By The Rev. Michael Jamison
The Unity Church is 117 years old, founded 1889 by Charles and Myrtle Filmore. The church does not proselytize.
After Myrtle Filmore healed herself of TB, people came to her and asked for positive affirmations. Unity emerged as a response to this.
Unity beliefs center on an itinerant teacher who talked about “The Way” â€“ Jesus. Christ is a prophet. Jesus showed us that everyone can have that intimacy with Spirit. I like to think that Unity is the modern Gnosticism.
In the 1880s, the New Thought movement rose up, urging Christians to go back to the teachings of Jesus. Unity has doctrine but no dogma. There are five basic teachings.
- There is only one God. That God is a concept; omni â€“ containing everything. Everything is united in this concept of The One. Moreover, everything works toward Good.
- People have original virtue, not original sin. God’s will for humanity is health, happiness and abundance.
- Power of the mind. Everything is experienced thru a filter system of our thoughts. People can have the same experiences, yet experience them differently.
- We focus on practicing an awareness of the presence of Spirit. We encourage meditation in morning and evening, and affirmative prayer other times during the day. There is no need for supplicating prayer. Affirm the truth about yourself. Even when things look awful, it can’t be. We affirm truth and convince ourselves that what happens will work for our good. We constantly work to focus our thoughts on good.
- We put this into action. Without action steps to apply religion to solve the challenges of life, it’s all academic.
That’s the only place where we can change things. We can’t change things about the rest of the world. (I’m not sure where this fits.)
Unity is an international organization of about 1,000 churches. The churches support the Headquarters, but not vice versa. We want churches to rise up from the grassroots. Some churches have a service arm that pools its financial resources.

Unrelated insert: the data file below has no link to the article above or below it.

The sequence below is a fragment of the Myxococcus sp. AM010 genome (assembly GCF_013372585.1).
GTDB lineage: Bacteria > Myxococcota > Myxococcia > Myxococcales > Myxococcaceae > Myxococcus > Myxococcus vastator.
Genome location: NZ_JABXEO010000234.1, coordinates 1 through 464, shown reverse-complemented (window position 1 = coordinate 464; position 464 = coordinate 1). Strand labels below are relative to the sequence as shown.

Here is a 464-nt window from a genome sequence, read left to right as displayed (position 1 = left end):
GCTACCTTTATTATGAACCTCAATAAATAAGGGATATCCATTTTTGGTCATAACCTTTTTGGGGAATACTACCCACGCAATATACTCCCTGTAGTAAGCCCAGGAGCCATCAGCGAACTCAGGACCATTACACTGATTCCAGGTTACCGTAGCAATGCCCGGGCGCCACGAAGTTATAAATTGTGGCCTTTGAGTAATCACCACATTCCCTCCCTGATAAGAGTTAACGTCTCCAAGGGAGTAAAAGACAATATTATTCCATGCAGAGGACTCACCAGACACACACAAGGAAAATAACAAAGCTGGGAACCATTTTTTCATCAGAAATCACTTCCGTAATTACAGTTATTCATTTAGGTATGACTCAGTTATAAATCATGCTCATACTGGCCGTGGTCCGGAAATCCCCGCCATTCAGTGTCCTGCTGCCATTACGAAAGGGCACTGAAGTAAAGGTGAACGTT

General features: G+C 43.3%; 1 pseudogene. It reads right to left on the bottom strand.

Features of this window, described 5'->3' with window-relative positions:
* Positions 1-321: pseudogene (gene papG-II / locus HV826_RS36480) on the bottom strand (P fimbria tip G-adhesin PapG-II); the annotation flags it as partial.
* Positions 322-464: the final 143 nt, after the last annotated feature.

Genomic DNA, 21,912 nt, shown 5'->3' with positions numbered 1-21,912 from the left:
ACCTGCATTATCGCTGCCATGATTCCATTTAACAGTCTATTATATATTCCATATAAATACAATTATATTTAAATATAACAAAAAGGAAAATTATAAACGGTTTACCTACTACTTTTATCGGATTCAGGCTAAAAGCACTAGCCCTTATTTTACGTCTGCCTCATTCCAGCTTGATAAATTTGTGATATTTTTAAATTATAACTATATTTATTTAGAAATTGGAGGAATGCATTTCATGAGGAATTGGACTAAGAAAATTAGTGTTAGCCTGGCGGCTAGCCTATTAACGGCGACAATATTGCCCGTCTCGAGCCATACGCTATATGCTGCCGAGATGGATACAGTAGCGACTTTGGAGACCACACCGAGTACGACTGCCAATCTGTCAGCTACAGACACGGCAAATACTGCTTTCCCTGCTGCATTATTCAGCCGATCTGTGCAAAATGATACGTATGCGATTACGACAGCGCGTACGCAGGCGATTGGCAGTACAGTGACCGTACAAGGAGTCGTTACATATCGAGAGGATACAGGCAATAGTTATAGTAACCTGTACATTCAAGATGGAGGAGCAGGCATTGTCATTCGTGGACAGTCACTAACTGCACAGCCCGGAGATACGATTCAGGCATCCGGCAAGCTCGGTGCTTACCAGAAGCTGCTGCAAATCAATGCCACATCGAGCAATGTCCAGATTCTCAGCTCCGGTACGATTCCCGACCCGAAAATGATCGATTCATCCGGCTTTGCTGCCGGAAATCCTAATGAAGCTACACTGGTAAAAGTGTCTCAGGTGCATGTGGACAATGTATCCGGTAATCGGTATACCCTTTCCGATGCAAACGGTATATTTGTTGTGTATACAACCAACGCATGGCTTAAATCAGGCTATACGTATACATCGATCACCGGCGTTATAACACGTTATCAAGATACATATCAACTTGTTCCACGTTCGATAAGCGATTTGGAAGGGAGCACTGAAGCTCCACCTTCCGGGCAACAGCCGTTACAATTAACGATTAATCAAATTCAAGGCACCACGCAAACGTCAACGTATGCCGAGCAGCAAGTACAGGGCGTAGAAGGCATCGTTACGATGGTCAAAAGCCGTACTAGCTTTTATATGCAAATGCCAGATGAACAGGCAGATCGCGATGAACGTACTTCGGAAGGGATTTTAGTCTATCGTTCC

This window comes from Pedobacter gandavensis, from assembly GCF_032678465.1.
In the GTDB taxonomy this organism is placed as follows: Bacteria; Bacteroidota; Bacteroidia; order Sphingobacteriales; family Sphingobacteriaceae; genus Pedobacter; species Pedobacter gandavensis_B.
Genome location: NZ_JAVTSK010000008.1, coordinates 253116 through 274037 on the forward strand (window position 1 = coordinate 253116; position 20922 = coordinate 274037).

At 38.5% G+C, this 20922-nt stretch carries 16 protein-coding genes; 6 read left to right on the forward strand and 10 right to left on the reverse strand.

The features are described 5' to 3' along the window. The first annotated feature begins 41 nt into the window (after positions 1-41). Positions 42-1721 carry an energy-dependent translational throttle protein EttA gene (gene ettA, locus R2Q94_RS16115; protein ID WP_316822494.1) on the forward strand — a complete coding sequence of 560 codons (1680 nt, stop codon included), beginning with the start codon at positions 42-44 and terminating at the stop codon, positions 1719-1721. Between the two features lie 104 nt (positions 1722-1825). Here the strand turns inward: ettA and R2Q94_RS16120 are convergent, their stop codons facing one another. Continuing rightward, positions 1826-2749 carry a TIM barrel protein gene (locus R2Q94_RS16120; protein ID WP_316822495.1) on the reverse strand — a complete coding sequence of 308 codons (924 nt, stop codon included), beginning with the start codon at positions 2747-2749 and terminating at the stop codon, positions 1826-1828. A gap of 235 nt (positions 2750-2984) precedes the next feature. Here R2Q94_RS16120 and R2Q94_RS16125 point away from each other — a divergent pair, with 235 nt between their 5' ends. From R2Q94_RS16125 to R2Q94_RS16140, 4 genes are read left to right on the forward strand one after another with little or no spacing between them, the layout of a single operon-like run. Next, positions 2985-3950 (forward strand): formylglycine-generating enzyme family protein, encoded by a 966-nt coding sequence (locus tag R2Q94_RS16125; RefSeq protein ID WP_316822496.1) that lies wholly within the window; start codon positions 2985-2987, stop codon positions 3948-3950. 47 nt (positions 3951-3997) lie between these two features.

We are a member of Doorstep. We do local community efforts, but no missionary work. We tithe to community groups as well as other Unity churches.
We consider the Bible our primary textbook. The metaphysics of the Bible is what’s most important for us. It teaches us lessons about ourselves. Every story in the Bible is a story about you. It’s also great literature, with a bit of historical accuracy. We do not neglect other sacred writing.
In a fable, we can see things about us. And learn from that. In the New Testament, it’s more difficult to do the same thing. Old Testament is more adaptable.
Questions: Don â€“ Does Unity consider itself to be a part of Christianity?
Rev. Jamison â€“ We think of ourselves as practical Christians. Of and about the primary difference between us and traditional Christianity.
Bill â€“ How do individuals relate to a world in conflict?
Rev. Jamison â€“ We think of it coming from us and reaching out to affect the world. But, we are not pacifists.
Don â€“ Do you have a belief about eternal life?
Rev. Jamison â€“ We believe Soul is an extension of spirit. It seems very probable that there may be reincarnation. It seems logical, but belief in reincarnation is not one of the main five basic teachings.
Ashraf â€“ How do you reconcile traditional Christianity with the Bible?
Rev. Jamison â€“ We teach the Bible as scholarship. We know there was a lot of scriber glossis; that is, a lot has been changed. There also are the Apocrypha and a lot of writing that was totally destroyed. We like to think we are trans-denominational, not nondenominational.
If Unity doesn’t evangelize, how would anyone learn about Unity to know whether they would be interested.
Rev. Jamison â€“ We have a Daily Word magazine. We’re not trying to steal people away from other religions. We’re just doing what works for us.